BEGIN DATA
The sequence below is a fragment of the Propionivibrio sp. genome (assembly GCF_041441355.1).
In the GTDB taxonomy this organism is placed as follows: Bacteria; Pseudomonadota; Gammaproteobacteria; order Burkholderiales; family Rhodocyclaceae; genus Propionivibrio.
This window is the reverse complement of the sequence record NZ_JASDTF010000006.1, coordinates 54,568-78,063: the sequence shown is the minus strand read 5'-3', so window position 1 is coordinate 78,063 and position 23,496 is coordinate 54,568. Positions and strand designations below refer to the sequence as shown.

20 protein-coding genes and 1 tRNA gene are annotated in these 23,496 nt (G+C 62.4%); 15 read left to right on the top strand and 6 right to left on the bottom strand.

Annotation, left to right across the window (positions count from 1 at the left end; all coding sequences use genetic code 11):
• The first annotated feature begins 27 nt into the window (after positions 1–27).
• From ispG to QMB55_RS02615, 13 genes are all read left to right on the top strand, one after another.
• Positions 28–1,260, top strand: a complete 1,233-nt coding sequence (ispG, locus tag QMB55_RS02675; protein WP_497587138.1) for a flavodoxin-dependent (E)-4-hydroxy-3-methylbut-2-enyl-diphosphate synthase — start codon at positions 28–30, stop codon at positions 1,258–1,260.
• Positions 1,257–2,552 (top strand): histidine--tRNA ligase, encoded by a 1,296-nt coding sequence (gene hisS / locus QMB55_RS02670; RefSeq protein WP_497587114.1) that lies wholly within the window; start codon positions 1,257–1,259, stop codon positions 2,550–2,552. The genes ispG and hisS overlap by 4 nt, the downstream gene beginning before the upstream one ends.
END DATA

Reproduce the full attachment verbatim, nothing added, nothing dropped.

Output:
The sequence below is a fragment of the Propionivibrio sp. genome (assembly GCF_041441355.1).
In the GTDB taxonomy this organism is placed as follows: Bacteria; Pseudomonadota; Gammaproteobacteria; order Burkholderiales; family Rhodocyclaceae; genus Propionivibrio.
This window is the reverse complement of the sequence record NZ_JASDTF010000006.1, coordinates 54,568-78,063: the sequence shown is the minus strand read 5'-3', so window position 1 is coordinate 78,063 and position 23,496 is coordinate 54,568. Positions and strand designations below refer to the sequence as shown.

20 protein-coding genes and 1 tRNA gene are annotated in these 23,496 nt (G+C 62.4%); 15 read left to right on the top strand and 6 right to left on the bottom strand.

Annotation, left to right across the window (positions count from 1 at the left end; all coding sequences use genetic code 11):
• The first annotated feature begins 27 nt into the window (after positions 1–27).
• From ispG to QMB55_RS02615, 13 genes are all read left to right on the top strand, one after another.
• Positions 28–1,260, top strand: a complete 1,233-nt coding sequence (ispG, locus tag QMB55_RS02675; protein WP_497587138.1) for a flavodoxin-dependent (E)-4-hydroxy-3-methylbut-2-enyl-diphosphate synthase — start codon at positions 28–30, stop codon at positions 1,258–1,260.
• Positions 1,257–2,552 (top strand): histidine--tRNA ligase, encoded by a 1,296-nt coding sequence (gene hisS / locus QMB55_RS02670; RefSeq protein WP_497587114.1) that lies wholly within the window; start codon positions 1,257–1,259, stop codon positions 2,550–2,552. The genes ispG and hisS overlap by 4 nt, the downstream gene beginning before the upstream one ends.